By Ed Condran
Asbury Park Press
It isn't easy for a band to move forward after its vocalist dies. But Boston, which lost singer Brad Delp in 2007, has forged ahead.
After Delp's shocking suicide, guitarist-songwriter Tom Scholz has found the resolve to keep the long-running, but slow-moving, band alive.
Scholz is perhaps the most meticulous tunesmith in rock. The brainy electronics geek pays attention to every detail and works on each nuance while making a song. As a result, Boston released just three albums after 1978's "Don't Look Back" up until Delp took his life.
Boston continued to play out after Delp's death, but few expected Scholz to craft another album under the Boston moniker after his friend passed. But the toothy former design engineer made "Life, Love & Hope," which dropped in December.
"I'm sure most people thought that when Brad died, Boston died as well," Scholz said while calling from his suburban Boston home. "But Brad and I were working on a new Boston album. Brad sung on songs that he knew were earmarked for a Boston album. So I possessed those tracks, and I believe that he would have approved it if I used his vocals for the new songs. After knowing him for so many years, I'm certain that's how he would feel. I love how it turned out."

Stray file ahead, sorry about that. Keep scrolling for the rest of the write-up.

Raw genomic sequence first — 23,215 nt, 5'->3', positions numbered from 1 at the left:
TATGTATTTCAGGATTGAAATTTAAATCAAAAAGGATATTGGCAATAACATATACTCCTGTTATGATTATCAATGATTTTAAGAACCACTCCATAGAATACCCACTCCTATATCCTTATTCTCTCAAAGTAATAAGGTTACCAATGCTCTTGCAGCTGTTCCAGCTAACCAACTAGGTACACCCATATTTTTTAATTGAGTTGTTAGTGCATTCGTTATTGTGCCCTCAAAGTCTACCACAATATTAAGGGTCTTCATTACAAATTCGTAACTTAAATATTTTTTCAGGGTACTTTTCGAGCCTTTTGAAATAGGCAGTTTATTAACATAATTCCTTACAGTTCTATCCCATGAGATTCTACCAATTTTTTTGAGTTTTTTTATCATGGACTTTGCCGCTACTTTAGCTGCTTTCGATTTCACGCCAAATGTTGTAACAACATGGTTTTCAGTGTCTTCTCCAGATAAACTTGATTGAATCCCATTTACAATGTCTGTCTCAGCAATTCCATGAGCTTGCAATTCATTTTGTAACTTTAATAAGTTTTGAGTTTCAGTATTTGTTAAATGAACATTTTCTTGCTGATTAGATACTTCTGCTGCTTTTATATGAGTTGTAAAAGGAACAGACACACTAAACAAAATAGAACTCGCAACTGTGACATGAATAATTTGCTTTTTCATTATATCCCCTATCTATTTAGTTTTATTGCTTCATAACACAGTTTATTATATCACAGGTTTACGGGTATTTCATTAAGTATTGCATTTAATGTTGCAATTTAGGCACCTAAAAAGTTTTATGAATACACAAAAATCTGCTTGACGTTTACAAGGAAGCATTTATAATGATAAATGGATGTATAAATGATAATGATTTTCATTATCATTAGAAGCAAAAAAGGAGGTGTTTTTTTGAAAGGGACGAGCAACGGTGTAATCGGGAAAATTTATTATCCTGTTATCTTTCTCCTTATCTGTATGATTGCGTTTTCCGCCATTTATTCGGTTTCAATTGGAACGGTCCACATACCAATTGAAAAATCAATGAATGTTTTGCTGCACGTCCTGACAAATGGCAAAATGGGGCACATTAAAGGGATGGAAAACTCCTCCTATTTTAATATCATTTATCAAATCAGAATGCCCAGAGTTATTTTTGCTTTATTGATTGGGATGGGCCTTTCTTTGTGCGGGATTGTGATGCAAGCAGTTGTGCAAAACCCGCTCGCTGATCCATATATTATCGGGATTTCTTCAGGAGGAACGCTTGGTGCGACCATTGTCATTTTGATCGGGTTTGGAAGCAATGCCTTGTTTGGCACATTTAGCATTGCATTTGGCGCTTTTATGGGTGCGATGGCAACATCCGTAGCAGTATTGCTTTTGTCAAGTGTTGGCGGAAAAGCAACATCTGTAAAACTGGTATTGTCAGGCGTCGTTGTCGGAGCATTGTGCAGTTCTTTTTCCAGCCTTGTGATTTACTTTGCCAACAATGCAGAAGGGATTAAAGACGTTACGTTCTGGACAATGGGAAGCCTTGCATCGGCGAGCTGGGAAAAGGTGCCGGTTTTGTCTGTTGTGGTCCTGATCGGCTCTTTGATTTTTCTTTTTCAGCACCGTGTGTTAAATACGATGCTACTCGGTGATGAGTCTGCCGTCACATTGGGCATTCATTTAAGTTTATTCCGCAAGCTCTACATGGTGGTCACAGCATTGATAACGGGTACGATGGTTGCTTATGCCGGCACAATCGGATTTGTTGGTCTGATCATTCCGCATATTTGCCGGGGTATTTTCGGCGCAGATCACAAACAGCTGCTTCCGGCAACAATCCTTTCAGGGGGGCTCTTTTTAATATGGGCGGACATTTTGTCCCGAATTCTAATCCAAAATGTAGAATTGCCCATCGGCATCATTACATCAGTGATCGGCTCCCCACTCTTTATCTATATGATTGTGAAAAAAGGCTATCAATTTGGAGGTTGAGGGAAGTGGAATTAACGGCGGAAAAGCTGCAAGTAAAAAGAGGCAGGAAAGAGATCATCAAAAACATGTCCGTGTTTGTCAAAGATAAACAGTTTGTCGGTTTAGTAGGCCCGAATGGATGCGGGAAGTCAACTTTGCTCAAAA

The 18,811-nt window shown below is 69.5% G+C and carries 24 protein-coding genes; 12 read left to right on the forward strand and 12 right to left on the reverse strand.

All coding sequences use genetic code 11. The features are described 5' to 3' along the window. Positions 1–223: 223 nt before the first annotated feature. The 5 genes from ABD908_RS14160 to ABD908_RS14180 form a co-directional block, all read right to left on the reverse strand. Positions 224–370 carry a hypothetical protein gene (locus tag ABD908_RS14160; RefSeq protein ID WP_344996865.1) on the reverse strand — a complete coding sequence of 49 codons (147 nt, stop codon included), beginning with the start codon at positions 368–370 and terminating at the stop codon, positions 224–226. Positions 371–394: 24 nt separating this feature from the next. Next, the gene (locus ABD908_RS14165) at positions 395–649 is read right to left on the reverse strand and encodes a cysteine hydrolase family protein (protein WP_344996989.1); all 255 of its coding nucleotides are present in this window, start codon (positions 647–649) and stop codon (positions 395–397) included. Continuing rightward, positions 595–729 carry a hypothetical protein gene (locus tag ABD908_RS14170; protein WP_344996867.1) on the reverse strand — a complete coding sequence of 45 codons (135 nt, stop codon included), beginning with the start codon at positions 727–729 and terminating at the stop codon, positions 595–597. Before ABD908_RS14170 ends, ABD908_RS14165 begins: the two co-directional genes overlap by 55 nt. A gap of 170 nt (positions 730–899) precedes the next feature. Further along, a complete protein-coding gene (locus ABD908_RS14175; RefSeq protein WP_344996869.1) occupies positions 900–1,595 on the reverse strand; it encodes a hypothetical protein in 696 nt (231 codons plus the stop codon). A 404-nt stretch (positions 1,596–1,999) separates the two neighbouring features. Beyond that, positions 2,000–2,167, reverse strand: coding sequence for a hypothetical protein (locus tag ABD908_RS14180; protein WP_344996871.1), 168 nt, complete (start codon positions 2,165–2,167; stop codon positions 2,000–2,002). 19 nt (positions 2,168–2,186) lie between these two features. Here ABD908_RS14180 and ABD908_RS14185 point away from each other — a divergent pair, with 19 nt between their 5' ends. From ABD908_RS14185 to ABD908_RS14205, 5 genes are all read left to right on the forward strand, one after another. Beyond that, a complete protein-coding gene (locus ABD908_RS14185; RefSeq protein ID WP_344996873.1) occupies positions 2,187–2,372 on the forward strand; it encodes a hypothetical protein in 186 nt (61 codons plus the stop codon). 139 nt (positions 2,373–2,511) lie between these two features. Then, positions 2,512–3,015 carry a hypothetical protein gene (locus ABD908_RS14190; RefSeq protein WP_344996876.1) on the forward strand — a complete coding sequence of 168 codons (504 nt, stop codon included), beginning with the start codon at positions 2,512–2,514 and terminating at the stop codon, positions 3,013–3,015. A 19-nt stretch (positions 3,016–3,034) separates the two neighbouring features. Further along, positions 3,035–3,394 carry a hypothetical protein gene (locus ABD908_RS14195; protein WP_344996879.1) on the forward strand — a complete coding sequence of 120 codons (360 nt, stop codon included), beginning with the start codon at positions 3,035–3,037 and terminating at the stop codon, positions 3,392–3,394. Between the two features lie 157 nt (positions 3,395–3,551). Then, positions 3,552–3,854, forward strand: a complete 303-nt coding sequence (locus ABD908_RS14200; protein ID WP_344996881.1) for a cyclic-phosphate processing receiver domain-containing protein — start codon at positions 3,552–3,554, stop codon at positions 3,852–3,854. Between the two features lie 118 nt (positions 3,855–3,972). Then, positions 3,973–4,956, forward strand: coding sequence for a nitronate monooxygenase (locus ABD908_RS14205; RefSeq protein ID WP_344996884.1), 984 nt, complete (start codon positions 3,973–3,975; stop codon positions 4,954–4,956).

There are some very good moments on "Life, Love & Hope." It's no surprise that Scholz' guitar work is front and center, and at times, he is masterful. Delp's vocals are effective on the three songs for which his vocals are utilized, and David Victor, who is the lead vocalist on the catchy single "Heaven and Earth," has a huge set of pipes like Delp. The same can be said for vocalist Tommy DeCarlo, who sings six new songs.
When Boston performs Sunday, June 29, at the PNC Bank Arts Center, the group will showcase the new material and render favorites from its salad days, which is nearly 40 years.
The group returns to Jersey for a show in Atlantic City July 11.
"I can't wait to tour," Scholz said. "Making the albums is tedious for me. It's a lot of work. But hitting the road is when I have the most fun. I would rather be playing out in front of thousands as opposed to be playing in front of four walls."
Scholz will be flanked by DeCarlo, who will sing; guitarist-vocalist Gary Pihl; vocalist-guitarist David Victor, who typically belts out "Amanda"; guitarist-vocalist Kimberly Dahme; bassist Tracy Ferrie; and drummer Jeff Neal.
"It's a great group of musicians," Scholz said. "Brad isn't here. I wish he was, but I'm having a great time moving forward with this crew."
Will it be another decade before Boston releases another album?
"I can't predict the future," Scholz said. "All I know is that I'm very happy with the present. I love how this album sounds. I'm in a really good place right now. It's been a great career so far."
7 p.m. Sunday, June 29
PNC Bank Arts Center, Exit 116 Garden State Parkway, Holmdel
$25.50, $36.50, $63.50, $81.50 and $150.50
732-203-2500 or www.artscenter.com
9 p.m. July 11 at Caesars Atlantic City, 2100 Pacific Ave.; $65; www.caesarsac.com